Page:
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Acquiring Kilivila pragmatics - the role of the children's group in the first seven years of the children on the Trobriand Islands


Senft,  Gunter
Language and Cognition Department, MPI for Psycholinguistics, Max Planck Society;

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Senft, G. (2017). Acquiring Kilivila pragmatics - the role of the children's group in the first seven years of the children on the Trobriand Islands. Talk presented at the 15th International Pragmatics Conference. Belfast, Ireland. 2017-07-16 - 2017-07-21.

Cite as: https://hdl.handle.net/11858/00-001M-0000-002D-A521-C
Children on the Trobriand Islands are breastfed until they can walk - usually at about the age of 2 years. When they have reached this stage of their development, they are abruptly weaned and the parents – especially the mothers – dramatically reduce the amount of pervasive loving care and attention that their children experienced before this traumatic moment in their lives. To compensate for this deficit in their experience of intimate social bonding, the children have to find a place and position within the children’s groups in their village. In these groups the children gradually take over specific roles which they internalize and thus secure the continuance of norms that are accessible by appearance alone. In the various playgroups and in their children’s group the children also learn that they have to obey and follow certain norms which as implicit social rules govern social life and interaction within their community. Norms which affect the understanding of gender roles and sex differences are directly experienced by children when they are playing together. Between the age of two and 7 years the children also learn to control their emotions in order to behave according to the norms, rules and values that are valid for the Trobrianders’ community. During this time of their life they acquire a relatively strict form of self-discipline, which is necessary to keep the balance between the individuals within their open and very public society. This implies that they also have to learn to laugh about themselves, even in situations when they feel deeply insulted. During this acquisition process the pragmatic concept of the "biga sopa" - the joking language, the language which is not vouched for (see Senft 2010: 149ff) - plays the most important role for the overall socialization process on the Trobriands. By gradually acquiring the basic concepts and the rules and norms of language use that is manifest in the biga sopa concept, children realize more and more that they can behave properly and adequately with respect to all situations they experience not only in their everyday life, but also in the ritualized forms of life within their community. This provides them with an important emotional security and with a general aplomb. The practicing of the forms of verbal and non-verbal behavior that conform to the Trobrianders’ social norms takes place while playing with other children in the playgroups; it is controlled by older members of the children’s groups. Thus, it is the children's "small republic" ” (Malinowski 1929: 44f.) which provides the most important framework for their socialization into their culture. The attempts of parental education are confined to a minimum.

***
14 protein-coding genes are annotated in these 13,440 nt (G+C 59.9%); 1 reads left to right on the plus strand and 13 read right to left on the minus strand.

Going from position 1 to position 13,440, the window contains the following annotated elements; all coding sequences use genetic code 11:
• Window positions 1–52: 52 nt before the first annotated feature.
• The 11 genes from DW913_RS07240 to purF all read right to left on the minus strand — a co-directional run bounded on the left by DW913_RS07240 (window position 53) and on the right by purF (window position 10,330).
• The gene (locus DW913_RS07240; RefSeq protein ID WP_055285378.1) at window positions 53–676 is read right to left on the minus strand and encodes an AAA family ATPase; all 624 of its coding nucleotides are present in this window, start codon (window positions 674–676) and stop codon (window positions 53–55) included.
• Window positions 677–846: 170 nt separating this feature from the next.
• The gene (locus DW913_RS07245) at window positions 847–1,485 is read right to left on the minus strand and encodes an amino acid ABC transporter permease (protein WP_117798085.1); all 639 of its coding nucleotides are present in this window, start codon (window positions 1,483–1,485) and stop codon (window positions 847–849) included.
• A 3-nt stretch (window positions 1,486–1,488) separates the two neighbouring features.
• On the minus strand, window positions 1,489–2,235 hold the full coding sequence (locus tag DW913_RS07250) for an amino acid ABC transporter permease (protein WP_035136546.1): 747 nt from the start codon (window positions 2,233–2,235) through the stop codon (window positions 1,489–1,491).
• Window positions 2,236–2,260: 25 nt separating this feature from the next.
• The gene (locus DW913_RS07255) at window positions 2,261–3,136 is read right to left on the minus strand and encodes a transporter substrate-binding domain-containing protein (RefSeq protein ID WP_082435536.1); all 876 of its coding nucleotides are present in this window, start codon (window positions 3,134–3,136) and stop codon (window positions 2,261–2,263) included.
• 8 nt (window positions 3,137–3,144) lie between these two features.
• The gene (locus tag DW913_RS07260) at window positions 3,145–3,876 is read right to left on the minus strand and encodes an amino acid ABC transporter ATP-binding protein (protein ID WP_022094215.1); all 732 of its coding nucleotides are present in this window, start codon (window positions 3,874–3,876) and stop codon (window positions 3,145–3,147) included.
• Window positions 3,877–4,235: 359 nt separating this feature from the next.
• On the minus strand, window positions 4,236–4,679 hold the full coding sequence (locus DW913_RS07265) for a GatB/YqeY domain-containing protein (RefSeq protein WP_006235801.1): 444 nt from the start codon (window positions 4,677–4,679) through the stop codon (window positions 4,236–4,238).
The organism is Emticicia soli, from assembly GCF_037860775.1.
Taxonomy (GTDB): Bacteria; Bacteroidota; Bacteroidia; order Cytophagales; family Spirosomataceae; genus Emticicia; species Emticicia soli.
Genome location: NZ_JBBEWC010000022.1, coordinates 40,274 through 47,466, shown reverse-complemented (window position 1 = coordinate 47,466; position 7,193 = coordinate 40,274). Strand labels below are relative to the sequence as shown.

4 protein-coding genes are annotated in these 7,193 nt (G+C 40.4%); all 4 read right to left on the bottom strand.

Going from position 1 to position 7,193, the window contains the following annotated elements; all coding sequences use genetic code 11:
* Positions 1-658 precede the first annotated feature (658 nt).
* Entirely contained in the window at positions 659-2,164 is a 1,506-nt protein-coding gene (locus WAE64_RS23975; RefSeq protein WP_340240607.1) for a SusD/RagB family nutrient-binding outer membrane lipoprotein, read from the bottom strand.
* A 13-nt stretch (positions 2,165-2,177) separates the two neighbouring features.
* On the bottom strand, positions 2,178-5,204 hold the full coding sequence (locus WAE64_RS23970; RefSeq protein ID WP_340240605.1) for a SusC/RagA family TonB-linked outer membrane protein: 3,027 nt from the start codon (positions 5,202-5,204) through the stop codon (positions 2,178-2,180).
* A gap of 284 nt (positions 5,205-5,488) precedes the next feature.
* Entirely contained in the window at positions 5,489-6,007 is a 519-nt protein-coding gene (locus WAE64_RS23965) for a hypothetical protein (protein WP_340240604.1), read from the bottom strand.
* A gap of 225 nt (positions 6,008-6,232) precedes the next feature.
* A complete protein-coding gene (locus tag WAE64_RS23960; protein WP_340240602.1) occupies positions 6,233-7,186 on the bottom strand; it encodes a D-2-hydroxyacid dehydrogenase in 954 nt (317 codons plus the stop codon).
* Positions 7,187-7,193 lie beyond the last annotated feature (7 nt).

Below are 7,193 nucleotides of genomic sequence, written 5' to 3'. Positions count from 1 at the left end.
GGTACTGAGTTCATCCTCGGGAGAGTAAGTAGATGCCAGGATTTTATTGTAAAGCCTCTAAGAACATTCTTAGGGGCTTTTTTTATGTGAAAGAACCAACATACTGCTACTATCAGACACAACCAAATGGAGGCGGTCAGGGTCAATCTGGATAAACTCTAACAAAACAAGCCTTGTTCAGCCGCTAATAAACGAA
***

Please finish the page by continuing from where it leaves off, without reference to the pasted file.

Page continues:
Malinowski, Bronislaw. 1929. The Sexual Life of Savages in Northwestern Melanesia. London: Routledge and Kegan Paul.

Senft, Gunter. 2010. The Trobriand Islanders' Ways of Speaking. Berlin: de Gruyter Mouton.